Article originally appeared on 41 WMGT.

MILLEDGEVILLE, Georgia (41NBC/WMGT) – Andalusia Farm is on  the National Register of Historic Places. In the early 1950’s Flannery O’Connor made the main house on the property her permanent residence.

At Andalusia Farm it seems like time stands still.

Elizabeth Wylie, Executive Director Andalusia Farm, “The farm is like going back in time you turn down the driveway and your experiencing a 1950’s diary farm in Middle Georgia.”

By the time Flannery O’Connor came back to Andalusia Farm she had become one of the world’s best writers, Wylie said, “Flannery spent the last 12 years of her life here. She died of Lupus at age of 39 in 1964 she created some of the most influential work of the 20th century here at Andalusia.”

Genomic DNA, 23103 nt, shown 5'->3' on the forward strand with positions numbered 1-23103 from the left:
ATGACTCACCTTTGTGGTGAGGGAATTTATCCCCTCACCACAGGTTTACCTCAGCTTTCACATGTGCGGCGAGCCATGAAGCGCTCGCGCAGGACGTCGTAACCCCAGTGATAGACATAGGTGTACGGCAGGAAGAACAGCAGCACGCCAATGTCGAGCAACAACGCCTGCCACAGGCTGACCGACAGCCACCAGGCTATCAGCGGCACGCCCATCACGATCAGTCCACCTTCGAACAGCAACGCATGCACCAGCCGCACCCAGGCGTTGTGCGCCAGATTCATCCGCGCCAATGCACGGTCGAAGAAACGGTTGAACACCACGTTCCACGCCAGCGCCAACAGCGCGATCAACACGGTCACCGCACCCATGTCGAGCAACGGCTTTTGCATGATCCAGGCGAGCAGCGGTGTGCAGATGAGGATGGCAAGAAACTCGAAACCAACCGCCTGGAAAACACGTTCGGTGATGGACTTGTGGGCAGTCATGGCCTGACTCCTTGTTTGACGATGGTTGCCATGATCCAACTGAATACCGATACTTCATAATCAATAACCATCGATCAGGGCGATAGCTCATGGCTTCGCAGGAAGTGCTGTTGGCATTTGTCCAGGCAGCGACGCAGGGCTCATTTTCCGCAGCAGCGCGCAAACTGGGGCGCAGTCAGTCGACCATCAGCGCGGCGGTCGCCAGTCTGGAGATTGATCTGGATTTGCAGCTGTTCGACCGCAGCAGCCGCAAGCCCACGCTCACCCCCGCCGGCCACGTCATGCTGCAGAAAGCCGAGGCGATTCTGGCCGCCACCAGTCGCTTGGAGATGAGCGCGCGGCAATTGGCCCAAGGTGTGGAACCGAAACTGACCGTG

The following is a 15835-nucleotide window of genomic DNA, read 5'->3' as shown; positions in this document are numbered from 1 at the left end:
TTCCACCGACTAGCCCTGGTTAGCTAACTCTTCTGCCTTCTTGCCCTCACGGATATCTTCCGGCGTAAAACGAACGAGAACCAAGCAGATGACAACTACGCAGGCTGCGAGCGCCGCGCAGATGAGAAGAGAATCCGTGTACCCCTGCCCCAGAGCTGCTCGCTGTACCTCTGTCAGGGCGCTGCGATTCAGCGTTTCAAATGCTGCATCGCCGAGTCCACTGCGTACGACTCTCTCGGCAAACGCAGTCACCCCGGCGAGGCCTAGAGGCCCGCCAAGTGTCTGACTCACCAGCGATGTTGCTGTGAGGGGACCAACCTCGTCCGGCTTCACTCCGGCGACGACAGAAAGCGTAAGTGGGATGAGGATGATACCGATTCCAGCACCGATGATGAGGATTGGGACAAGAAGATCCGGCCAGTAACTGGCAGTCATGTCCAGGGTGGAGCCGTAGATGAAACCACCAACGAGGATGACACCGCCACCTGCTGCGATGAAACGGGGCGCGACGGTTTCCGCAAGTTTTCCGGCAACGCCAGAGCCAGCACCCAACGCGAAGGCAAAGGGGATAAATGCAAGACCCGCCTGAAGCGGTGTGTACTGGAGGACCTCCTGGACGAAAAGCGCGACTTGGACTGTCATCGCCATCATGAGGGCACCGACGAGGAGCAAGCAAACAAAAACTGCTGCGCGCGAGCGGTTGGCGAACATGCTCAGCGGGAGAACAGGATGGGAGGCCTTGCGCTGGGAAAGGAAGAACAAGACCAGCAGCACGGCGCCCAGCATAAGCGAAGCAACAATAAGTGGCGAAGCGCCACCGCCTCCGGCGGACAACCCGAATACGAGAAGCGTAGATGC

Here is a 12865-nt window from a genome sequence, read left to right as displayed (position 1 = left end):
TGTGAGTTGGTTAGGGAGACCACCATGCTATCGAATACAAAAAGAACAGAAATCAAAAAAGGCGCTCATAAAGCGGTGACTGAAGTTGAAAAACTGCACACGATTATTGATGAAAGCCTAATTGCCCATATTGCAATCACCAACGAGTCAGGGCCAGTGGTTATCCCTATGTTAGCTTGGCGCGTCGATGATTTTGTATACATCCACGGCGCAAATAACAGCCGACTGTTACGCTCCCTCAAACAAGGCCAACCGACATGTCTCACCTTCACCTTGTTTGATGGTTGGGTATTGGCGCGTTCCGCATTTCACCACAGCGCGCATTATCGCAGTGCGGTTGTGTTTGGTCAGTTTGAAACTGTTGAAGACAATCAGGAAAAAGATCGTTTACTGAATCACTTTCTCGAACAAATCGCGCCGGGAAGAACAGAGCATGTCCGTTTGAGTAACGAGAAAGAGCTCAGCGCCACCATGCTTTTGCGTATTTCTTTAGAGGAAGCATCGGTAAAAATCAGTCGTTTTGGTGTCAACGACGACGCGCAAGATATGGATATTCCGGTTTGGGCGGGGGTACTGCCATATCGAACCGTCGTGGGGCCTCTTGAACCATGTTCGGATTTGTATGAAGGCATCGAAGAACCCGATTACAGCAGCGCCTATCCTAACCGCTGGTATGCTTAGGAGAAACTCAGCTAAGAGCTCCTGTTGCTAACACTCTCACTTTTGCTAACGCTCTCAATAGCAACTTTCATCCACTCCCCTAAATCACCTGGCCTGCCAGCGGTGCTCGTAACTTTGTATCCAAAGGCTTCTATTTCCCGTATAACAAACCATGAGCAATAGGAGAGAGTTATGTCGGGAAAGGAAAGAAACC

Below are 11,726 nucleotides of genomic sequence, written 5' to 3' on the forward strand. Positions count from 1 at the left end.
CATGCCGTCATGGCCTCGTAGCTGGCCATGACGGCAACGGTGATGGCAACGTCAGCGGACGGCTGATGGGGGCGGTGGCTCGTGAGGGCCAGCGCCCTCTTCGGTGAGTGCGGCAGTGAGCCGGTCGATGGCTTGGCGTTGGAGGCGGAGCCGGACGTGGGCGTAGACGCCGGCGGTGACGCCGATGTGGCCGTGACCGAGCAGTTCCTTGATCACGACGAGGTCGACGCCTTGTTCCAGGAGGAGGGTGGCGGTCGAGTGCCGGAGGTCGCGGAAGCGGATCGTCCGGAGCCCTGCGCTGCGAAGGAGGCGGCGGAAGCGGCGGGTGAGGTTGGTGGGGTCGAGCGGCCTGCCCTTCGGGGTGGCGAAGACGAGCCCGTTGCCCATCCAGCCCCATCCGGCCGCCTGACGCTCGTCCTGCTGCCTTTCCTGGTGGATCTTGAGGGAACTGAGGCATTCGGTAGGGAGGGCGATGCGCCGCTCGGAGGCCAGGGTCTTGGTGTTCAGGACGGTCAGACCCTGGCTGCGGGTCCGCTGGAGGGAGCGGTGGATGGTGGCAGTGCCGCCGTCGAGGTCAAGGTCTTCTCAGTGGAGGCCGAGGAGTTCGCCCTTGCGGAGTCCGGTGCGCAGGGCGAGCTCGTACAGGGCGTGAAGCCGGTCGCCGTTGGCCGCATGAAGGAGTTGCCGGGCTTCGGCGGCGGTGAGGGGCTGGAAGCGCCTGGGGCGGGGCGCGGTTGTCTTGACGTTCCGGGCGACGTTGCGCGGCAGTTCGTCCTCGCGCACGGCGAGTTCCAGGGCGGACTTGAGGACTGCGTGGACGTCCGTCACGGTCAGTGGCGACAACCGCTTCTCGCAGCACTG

Many people say her novels and short stories are timeless pieces of art. Wylie said, “Her work is still relevant today she dealt with universal themes; the human condition, judgement, immigration, and racism all current issues.”

About 6,000 visitors a  year come from around the world to see Andalusia Farm.

Alana Mckay, is from Gainesville, Florida, she said, “To be able to walk around to work around the grounds just where she had walked it was as close to meeting her as I could possibly be.”

Peafowl still live on the property, Wylie said, “Flannery was always a bird freak at five on YouTube you can see her on a British Pathe newsreel with backward walking chicken made clothes for her chicken Colonel Egbert.”

Andalusia is open Thursday through Sunday.

Admission is free. Donations are accepted.